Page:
Isolated from the West, Russia has become increasingly reliant on India and China to buy its oil as its economy continues to sputter over the war in Ukraine.

“There will also be an attempt to understand where Russia is going with China and what the future possibilities of India-Russia defence relations are as well. From multiple fronts, this is an important visit,” Pant said.

Sanction considerations

Modi’s trip comes amid Washington’s dissatisfaction with some Indian companies for violating global sanctions against Russia.

In a recent interview with The Hindu’s Businessline news outlet, US Ambassador to India Eric Garcetti said any Indian company that violated global sanctions against Russia would have to be aware of the “consequences”.

One of the companies under scrutiny is Bengaluru-based Si2 Microsystems. In June, Japan announced sanctions against the company, which designs and manufactures electronics equipment, for allegedly “helping Russia evade sanctions related to its invasion of Ukraine”.

The company, which was also previously sanctioned by the EU and US, is a partner of the Indian IT ministry’s “Atmanirbhar Bharat” (Make in India) campaign.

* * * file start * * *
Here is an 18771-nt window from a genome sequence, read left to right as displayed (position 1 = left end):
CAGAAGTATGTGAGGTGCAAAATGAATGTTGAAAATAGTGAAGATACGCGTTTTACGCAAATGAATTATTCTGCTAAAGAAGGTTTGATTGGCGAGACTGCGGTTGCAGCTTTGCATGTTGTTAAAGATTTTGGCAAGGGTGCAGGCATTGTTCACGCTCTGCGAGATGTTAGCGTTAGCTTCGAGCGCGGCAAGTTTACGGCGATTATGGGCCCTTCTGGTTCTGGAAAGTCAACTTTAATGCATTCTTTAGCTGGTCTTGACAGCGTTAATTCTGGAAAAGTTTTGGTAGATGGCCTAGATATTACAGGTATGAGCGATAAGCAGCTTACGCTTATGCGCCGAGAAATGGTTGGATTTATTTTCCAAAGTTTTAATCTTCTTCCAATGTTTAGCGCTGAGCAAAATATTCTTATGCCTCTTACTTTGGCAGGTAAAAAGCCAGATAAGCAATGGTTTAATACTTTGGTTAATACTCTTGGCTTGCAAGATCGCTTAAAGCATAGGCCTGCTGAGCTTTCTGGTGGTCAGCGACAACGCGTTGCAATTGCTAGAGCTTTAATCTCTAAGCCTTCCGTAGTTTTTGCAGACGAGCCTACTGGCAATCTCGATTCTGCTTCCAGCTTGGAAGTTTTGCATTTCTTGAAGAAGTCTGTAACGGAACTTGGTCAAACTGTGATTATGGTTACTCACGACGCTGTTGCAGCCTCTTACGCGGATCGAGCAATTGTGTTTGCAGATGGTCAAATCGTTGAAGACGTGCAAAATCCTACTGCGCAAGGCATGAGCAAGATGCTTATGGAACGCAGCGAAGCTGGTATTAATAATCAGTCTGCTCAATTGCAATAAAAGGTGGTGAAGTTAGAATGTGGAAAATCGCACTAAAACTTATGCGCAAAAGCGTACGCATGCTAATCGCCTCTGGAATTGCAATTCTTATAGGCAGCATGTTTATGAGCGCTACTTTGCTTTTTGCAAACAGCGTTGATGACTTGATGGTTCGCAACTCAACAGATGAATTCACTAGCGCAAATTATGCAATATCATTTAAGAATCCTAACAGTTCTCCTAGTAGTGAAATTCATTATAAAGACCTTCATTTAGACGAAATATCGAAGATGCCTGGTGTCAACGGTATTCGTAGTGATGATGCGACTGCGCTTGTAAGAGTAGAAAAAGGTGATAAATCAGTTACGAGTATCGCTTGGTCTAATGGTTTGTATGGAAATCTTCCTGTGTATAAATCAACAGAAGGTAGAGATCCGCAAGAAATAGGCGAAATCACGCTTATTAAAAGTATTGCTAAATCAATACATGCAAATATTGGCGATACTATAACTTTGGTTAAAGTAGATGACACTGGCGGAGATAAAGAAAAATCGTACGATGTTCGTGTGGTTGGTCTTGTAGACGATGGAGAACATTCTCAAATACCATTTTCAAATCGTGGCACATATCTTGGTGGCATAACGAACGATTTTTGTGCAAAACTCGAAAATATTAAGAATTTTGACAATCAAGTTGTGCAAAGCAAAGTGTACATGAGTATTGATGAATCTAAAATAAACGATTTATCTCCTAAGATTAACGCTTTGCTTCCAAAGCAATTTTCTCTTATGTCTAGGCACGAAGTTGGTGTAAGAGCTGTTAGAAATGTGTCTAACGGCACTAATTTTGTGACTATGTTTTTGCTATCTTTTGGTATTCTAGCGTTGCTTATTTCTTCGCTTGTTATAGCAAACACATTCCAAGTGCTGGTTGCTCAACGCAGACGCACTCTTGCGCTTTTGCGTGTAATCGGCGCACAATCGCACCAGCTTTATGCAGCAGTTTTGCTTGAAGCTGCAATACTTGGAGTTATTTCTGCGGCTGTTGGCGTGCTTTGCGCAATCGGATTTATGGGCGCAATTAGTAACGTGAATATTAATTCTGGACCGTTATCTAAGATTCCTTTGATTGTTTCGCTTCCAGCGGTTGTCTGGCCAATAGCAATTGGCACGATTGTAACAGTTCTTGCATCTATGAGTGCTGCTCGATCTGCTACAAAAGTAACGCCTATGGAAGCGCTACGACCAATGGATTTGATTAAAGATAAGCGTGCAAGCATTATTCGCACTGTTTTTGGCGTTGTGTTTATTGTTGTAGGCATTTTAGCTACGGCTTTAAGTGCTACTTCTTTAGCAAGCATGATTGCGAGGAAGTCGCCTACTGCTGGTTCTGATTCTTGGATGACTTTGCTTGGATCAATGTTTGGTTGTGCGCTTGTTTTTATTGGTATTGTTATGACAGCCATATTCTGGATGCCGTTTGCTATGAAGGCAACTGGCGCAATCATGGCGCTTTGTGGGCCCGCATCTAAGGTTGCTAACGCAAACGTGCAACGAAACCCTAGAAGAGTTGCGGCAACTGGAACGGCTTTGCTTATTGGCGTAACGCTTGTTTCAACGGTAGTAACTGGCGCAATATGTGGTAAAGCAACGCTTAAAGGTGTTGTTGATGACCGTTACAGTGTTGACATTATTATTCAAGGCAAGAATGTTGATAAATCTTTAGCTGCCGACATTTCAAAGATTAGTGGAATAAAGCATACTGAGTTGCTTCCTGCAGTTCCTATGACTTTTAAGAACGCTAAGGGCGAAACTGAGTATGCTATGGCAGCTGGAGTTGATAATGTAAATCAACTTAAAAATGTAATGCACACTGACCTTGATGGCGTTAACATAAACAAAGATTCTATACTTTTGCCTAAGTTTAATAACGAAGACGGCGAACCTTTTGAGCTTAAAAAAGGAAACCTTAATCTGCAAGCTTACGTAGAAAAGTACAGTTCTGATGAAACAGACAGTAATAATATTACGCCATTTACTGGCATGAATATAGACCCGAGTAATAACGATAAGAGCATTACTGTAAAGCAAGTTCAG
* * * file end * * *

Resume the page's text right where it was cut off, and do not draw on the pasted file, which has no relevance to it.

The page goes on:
The US has sanctioned over 4,000 Russian businesses and individuals around the world since the start of the Ukraine war.

Michael Rubin, a former Pentagon official, told This Week in Asia that Modi’s trip to Moscow would not impact India’s relations with the US as the two countries were strategically important to each other.

“That said, Washington will continue to push New Delhi to see the world its way. Garcetti is right on one point, though. Some sanctions have waivers and wiggle room to make exceptions for allies, but others do not,” Rubin said.